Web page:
It’s vital we remember that Israel proved time and time again to be unworthy of the task God set before her. Paul, likewise, protests that despite the task that has been set out for him, he’s the worst of sinners. We, too, have received our salvation and faith without any merit on our part. Despite our sin, we’ve been chosen, grafted onto Israel. Israel is rightly proud of its irrevocable status as the chosen people; we’re rightly proud of all of the wonderful things that we’ve been given as Catholics. We fall into blindness, however, when we begin to think that any of that which we’re proud of is ours by right and not by grace. When we fail to give glory to God for his gifts, we also fail in being “an example to those who would later have faith in him and gain everlasting life.” The best example we can offer is that of mercy at work in us.
Unpack the Gospel
There’s good reason to believe that Luke uses this story as a parable of the eventual offer of salvation to the Gentiles. In his Gospel, he shows a dual interest in telling the Jewish story and the world story. The parable of the prodigal son is told to an audience of Pharisees but with tax collectors and sinners gathered around as well. Jesus first tells two stories about one lost sheep and one lost silver piece. Then Jesus proposes the story of a father who had two sons, one of them the prodigal. If a sheep or a coin are worth the struggle to save it, certainly a human soul—a son’s soul—is worth the same.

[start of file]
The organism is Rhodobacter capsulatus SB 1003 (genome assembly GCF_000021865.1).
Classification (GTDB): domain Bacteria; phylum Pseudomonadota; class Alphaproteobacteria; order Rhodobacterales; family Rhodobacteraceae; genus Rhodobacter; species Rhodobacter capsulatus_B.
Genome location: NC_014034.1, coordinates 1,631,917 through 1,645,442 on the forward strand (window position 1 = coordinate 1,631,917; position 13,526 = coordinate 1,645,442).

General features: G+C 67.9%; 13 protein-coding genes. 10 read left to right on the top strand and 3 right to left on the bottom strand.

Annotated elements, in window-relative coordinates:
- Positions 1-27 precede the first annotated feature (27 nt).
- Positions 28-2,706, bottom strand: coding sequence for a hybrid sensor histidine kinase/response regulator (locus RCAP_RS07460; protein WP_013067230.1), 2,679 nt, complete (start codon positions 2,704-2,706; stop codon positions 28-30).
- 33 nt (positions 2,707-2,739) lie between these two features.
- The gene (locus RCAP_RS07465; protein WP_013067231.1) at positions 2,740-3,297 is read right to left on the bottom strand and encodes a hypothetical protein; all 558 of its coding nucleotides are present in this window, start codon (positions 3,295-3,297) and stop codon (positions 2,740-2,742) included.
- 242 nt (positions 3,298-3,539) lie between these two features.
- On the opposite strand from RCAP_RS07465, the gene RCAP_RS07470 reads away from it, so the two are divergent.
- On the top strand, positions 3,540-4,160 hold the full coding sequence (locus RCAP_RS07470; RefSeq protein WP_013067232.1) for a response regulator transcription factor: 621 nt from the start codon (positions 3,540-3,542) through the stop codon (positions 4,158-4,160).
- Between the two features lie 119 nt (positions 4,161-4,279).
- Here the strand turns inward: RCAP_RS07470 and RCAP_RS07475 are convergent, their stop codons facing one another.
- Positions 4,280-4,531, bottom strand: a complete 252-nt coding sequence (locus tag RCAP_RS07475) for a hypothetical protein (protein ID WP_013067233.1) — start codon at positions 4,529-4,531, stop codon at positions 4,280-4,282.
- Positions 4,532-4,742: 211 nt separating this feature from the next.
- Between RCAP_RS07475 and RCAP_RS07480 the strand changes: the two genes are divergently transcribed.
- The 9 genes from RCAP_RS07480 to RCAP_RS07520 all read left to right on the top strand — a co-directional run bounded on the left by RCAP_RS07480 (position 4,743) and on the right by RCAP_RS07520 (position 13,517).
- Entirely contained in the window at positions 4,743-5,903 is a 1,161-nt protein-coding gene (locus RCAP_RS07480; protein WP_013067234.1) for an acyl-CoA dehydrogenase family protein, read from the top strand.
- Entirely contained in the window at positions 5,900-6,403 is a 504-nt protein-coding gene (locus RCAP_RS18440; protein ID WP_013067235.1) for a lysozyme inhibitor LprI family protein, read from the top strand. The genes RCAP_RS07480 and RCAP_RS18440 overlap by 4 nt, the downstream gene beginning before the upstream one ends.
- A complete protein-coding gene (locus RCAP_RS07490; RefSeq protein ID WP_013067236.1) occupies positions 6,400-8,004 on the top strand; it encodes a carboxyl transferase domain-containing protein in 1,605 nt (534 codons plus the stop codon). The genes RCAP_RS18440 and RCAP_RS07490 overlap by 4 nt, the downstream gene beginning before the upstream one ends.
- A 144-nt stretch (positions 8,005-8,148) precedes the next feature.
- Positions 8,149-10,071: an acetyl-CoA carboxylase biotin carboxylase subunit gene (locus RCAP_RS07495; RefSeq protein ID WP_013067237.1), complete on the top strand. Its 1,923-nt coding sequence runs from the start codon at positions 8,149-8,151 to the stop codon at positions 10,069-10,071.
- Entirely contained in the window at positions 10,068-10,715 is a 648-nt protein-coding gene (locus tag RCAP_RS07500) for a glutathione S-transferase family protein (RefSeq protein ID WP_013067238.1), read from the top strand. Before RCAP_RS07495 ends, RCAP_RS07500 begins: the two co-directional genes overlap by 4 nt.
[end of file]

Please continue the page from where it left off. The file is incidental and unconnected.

Indeed the prodigal leaves the family and thereby falls into the position of a servant, the same as that of someone who’s dead or outside the covenant family of Israel. Despite the servant status he has earned himself outside of the covenant family, the father welcomes the prodigal son back to the covenant family life. The parable suggests that whether one is a member of the covenant family of Israel who has fallen out of the covenant or one who’s beyond the reach of the covenant promises made to Israel, as is the case with the Gentiles, there’s the same kind of joy before the angels of God over one repentant sinner (see Luke 15:10).
Reflect & Discuss
Our readings today talk about things that have been lost, and then found. Have you ever lost something that was really valuable to you? Could someone share a “lost and found” story from their own life? How did you feel when the item was rediscovered? Please watch the short Opening the Word video on FORMED.org, then reflect and discuss these questions with a friend:
Most of us can relate to the image Jesus is trying to paint in the Gospel reading. He pursues us when we are lost. And like the widow searching for that lost coin, sometimes that involves diligent
searching and searching, turning the whole house upside down in the process. For some of us, God has searched us and pursued us with great diligence. In what ways has God pursued you while you were away from him? How has God been like a good shepherd who found you and returned you to the fold?
Seeing God’s incredible mercy in our own lives is what motivates us with love and compassion to see others. For a disciple, we are not only meant to experience God’s search for us until we are found, we are meant to share his heart for others. How is God inviting you to share his heart in your own life? Have you seen people in your life that God has given you a desire to see “found”?
Reprinted from the Opening the Word Leader Guide with permission from Augustine Institute.